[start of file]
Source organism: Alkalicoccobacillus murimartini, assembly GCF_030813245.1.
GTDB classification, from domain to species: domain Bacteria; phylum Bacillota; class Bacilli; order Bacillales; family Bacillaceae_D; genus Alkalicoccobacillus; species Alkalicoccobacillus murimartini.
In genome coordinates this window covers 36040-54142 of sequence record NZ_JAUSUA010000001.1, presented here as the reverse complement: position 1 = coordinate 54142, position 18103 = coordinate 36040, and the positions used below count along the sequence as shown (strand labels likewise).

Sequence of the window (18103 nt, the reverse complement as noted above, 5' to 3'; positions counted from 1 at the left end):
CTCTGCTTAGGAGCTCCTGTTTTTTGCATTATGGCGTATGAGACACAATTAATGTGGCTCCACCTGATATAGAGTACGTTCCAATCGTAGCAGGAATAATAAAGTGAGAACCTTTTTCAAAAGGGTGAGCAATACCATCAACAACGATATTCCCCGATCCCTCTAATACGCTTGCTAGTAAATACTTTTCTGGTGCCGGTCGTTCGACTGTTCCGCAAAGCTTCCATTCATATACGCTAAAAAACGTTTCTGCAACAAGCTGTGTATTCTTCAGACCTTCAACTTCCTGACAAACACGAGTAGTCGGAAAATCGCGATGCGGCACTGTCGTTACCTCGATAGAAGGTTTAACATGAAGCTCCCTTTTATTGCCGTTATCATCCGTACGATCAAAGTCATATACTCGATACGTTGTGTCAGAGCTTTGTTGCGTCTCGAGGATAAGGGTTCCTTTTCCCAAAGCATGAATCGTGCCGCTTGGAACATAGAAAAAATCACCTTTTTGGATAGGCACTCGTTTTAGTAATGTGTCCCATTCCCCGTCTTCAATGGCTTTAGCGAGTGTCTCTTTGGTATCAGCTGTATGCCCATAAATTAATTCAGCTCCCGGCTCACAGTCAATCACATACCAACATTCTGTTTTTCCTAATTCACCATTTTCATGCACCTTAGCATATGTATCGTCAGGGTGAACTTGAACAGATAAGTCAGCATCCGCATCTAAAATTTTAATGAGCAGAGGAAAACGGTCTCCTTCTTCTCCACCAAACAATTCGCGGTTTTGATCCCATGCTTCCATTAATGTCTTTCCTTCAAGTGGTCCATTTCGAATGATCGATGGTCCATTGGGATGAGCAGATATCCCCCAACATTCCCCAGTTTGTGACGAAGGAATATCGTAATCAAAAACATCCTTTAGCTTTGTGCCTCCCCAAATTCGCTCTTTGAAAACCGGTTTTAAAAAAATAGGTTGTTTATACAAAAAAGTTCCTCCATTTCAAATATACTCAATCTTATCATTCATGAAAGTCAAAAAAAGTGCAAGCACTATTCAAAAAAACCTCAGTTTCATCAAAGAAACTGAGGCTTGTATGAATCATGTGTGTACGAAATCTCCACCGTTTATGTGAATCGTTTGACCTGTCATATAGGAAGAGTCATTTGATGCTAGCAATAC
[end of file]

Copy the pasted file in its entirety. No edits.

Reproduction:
Source organism: Alkalicoccobacillus murimartini, assembly GCF_030813245.1.
GTDB classification, from domain to species: domain Bacteria; phylum Bacillota; class Bacilli; order Bacillales; family Bacillaceae_D; genus Alkalicoccobacillus; species Alkalicoccobacillus murimartini.
In genome coordinates this window covers 36040-54142 of sequence record NZ_JAUSUA010000001.1, presented here as the reverse complement: position 1 = coordinate 54142, position 18103 = coordinate 36040, and the positions used below count along the sequence as shown (strand labels likewise).

Sequence of the window (18103 nt, the reverse complement as noted above, 5' to 3'; positions counted from 1 at the left end):
CTCTGCTTAGGAGCTCCTGTTTTTTGCATTATGGCGTATGAGACACAATTAATGTGGCTCCACCTGATATAGAGTACGTTCCAATCGTAGCAGGAATAATAAAGTGAGAACCTTTTTCAAAAGGGTGAGCAATACCATCAACAACGATATTCCCCGATCCCTCTAATACGCTTGCTAGTAAATACTTTTCTGGTGCCGGTCGTTCGACTGTTCCGCAAAGCTTCCATTCATATACGCTAAAAAACGTTTCTGCAACAAGCTGTGTATTCTTCAGACCTTCAACTTCCTGACAAACACGAGTAGTCGGAAAATCGCGATGCGGCACTGTCGTTACCTCGATAGAAGGTTTAACATGAAGCTCCCTTTTATTGCCGTTATCATCCGTACGATCAAAGTCATATACTCGATACGTTGTGTCAGAGCTTTGTTGCGTCTCGAGGATAAGGGTTCCTTTTCCCAAAGCATGAATCGTGCCGCTTGGAACATAGAAAAAATCACCTTTTTGGATAGGCACTCGTTTTAGTAATGTGTCCCATTCCCCGTCTTCAATGGCTTTAGCGAGTGTCTCTTTGGTATCAGCTGTATGCCCATAAATTAATTCAGCTCCCGGCTCACAGTCAATCACATACCAACATTCTGTTTTTCCTAATTCACCATTTTCATGCACCTTAGCATATGTATCGTCAGGGTGAACTTGAACAGATAAGTCAGCATCCGCATCTAAAATTTTAATGAGCAGAGGAAAACGGTCTCCTTCTTCTCCACCAAACAATTCGCGGTTTTGATCCCATGCTTCCATTAATGTCTTTCCTTCAAGTGGTCCATTTCGAATGATCGATGGTCCATTGGGATGAGCAGATATCCCCCAACATTCCCCAGTTTGTGACGAAGGAATATCGTAATCAAAAACATCCTTTAGCTTTGTGCCTCCCCAAATTCGCTCTTTGAAAACCGGTTTTAAAAAAATAGGTTGTTTATACAAAAAAGTTCCTCCATTTCAAATATACTCAATCTTATCATTCATGAAAGTCAAAAAAAGTGCAAGCACTATTCAAAAAAACCTCAGTTTCATCAAAGAAACTGAGGCTTGTATGAATCATGTGTGTACGAAATCTCCACCGTTTATGTGAATCGTTTGACCTGTCATATAGGAAGAGTCATTTGATGCTAGCAATAC